Differences in serum concentrations of organochlorine compounds by occupational social class in pancreatic cancer

Miquel Porta, Magda Bosch de Basea, Fernando G. Benavides, Tomàs López, Esteve Fernandez, Esther Marco, Juan Alguacil, Joan O. Grimalt, Elisa Puigdomènech

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36 Citations (Scopus)


Background: The relationships between social factors and body concentrations of environmental chemical agents are unknown in many human populations. Some chemical compounds may play an etiopathogenic role in pancreatic cancer. Objective: To analyze the relationships between occupational social class and serum concentrations of seven selected organochlorine compounds (OCs) in exocrine pancreatic cancer: dichlorodiphenyltrichloroethane (p,p′-DDT), dichlorodiphenyldichloroethene (p,p′-DDE), 3 polychlorinated biphenyls (PCBs), hexachlorobenzene, and β-hexachlorocyclohexane. Methods: Incident cases of exocrine pancreatic cancer were prospectively identified, and interviewed face-to-face during hospital admission (n=135). Serum concentrations of OCs were analyzed by high-resolution gas chromatography with electron-capture detection. Social class was classified according to occupation. Results: Multivariate-adjusted concentrations of all seven compounds were higher in occupational social classes IV-V (the less affluent) than in classes I-II; they were higher as well in class III than in classes I-II for four compounds. Concentrations of six OCs were higher in manual workers than in non-manual workers (p<0.05 for PCBs). Social class explained statistically between 3.7% and 5.7% of the variability in concentrations of PCBs, and 2% or less variability in the other OCs. Conclusions: Concentrations of most OCs were higher in the less affluent occupational social classes. In pancreatic cancer the putative causal role of these persistent organic pollutants may not be independent of social class. There is a need to integrate evidence on the contribution of different social processes and environmental chemical exposures to the etiology of pancreatic and other cancers. © 2008 Elsevier Inc. All rights reserved.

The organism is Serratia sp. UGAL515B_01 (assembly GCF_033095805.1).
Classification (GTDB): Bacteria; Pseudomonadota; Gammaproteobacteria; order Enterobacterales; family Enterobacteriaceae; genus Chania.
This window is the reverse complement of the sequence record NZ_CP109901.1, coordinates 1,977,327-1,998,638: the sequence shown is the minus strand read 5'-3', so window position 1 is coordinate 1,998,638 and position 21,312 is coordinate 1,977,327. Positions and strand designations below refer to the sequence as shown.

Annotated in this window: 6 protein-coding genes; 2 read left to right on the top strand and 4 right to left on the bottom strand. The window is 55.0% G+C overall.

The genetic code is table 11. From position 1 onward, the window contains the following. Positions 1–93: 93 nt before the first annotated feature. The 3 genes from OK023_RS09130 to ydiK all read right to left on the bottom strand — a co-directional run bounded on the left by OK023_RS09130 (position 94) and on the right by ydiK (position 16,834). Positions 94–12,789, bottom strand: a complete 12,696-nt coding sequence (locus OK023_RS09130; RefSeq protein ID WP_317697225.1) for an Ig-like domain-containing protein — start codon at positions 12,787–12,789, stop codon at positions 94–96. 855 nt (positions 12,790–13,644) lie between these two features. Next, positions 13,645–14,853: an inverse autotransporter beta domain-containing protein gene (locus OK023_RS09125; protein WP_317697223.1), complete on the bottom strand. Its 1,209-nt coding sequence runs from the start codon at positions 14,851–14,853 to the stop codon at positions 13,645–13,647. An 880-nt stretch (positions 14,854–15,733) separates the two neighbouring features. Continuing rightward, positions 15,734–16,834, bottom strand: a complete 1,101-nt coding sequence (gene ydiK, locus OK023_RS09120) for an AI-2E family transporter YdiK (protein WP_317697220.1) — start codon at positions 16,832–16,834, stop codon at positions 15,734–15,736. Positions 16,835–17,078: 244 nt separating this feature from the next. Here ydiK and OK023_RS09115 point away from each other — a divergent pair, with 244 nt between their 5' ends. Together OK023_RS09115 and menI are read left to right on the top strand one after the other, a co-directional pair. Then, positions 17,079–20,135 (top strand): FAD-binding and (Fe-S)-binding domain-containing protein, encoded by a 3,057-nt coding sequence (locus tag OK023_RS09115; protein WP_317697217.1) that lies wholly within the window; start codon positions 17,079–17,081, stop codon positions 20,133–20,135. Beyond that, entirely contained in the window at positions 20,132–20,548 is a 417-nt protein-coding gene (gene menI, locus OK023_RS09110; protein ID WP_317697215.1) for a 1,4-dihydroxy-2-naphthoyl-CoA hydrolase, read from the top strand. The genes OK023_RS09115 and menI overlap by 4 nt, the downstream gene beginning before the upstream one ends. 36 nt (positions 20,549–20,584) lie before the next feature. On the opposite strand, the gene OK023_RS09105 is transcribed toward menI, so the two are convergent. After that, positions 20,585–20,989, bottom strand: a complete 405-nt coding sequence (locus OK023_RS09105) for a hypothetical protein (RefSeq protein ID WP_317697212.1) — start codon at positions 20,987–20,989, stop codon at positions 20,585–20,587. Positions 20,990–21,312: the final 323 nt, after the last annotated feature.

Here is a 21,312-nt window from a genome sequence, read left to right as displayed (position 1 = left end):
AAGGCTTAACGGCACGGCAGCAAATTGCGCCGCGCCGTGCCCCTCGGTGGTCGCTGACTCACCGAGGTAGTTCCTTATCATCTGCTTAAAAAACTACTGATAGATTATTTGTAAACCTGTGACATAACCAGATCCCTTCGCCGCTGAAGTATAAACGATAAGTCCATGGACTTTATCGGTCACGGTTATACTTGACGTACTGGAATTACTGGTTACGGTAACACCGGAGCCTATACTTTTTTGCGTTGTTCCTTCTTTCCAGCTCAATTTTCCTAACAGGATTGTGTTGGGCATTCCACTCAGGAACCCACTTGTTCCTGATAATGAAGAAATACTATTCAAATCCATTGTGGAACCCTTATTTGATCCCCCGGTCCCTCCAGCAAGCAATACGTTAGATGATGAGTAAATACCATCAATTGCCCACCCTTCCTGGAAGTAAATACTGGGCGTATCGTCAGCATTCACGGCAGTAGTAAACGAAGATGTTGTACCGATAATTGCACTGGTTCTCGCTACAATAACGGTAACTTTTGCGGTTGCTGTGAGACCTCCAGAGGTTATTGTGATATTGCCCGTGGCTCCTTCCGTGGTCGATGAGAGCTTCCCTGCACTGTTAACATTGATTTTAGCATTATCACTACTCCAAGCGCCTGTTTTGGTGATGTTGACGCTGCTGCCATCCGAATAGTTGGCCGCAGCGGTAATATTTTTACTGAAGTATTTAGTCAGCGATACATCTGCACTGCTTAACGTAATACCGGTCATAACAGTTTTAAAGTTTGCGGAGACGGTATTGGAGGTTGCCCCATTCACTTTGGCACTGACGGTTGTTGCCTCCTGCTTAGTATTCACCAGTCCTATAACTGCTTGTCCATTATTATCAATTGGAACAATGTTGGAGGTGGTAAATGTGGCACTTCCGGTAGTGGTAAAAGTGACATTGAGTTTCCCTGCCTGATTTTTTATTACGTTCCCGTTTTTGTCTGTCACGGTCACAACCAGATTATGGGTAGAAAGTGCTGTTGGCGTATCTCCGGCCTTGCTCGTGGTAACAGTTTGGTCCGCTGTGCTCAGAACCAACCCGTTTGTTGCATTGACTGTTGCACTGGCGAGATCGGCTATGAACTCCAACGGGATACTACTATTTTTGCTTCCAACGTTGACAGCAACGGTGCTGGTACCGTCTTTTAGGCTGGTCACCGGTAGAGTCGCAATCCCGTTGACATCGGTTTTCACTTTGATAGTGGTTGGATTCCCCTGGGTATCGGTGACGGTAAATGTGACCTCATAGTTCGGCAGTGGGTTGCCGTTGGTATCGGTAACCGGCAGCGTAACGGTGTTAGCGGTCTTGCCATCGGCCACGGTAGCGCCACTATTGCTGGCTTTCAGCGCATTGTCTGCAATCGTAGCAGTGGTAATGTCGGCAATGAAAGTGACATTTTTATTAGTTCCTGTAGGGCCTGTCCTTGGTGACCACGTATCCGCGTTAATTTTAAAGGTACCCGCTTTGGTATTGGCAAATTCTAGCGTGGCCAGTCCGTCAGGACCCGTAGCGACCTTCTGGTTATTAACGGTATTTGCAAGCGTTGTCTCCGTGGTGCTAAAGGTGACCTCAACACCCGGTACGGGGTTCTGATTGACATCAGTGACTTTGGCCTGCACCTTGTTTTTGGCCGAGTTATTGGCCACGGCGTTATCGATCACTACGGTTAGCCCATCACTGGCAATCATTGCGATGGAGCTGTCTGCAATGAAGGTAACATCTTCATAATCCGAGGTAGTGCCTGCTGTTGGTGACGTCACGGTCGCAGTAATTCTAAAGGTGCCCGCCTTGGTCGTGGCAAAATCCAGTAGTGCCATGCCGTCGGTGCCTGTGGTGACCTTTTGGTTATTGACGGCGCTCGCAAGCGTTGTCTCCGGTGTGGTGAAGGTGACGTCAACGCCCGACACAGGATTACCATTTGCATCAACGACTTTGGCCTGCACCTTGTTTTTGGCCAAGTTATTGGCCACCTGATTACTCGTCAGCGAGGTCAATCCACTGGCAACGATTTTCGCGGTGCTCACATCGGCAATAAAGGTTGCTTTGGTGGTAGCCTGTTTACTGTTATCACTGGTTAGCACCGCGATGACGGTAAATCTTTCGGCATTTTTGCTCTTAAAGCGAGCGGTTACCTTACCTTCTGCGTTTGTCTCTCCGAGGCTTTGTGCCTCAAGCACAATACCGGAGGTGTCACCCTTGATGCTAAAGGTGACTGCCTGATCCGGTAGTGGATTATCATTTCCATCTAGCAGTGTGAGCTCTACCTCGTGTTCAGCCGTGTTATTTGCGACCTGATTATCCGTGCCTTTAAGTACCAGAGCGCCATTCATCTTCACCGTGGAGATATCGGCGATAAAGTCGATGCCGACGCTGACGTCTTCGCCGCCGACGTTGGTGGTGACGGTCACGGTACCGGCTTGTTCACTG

Original languageEnglish
Pages (from-to)370-379
JournalEnvironmental Research
Issue number3
Publication statusPublished - 1 Jan 2008


  • Beta-hexachlorocyclohexane
  • Dichlorodiphenyldichloroethane
  • Dichlorodiphenyltrichloroethane
  • Etiology
  • Gender
  • Hexachlorobenzene
  • Organochlorine compounds
  • Pancreatic neoplasms
  • Persistent organic pollutants (POPs)
  • Polychlorinated biphenyls
  • Sex
  • Social class
  • Social factors


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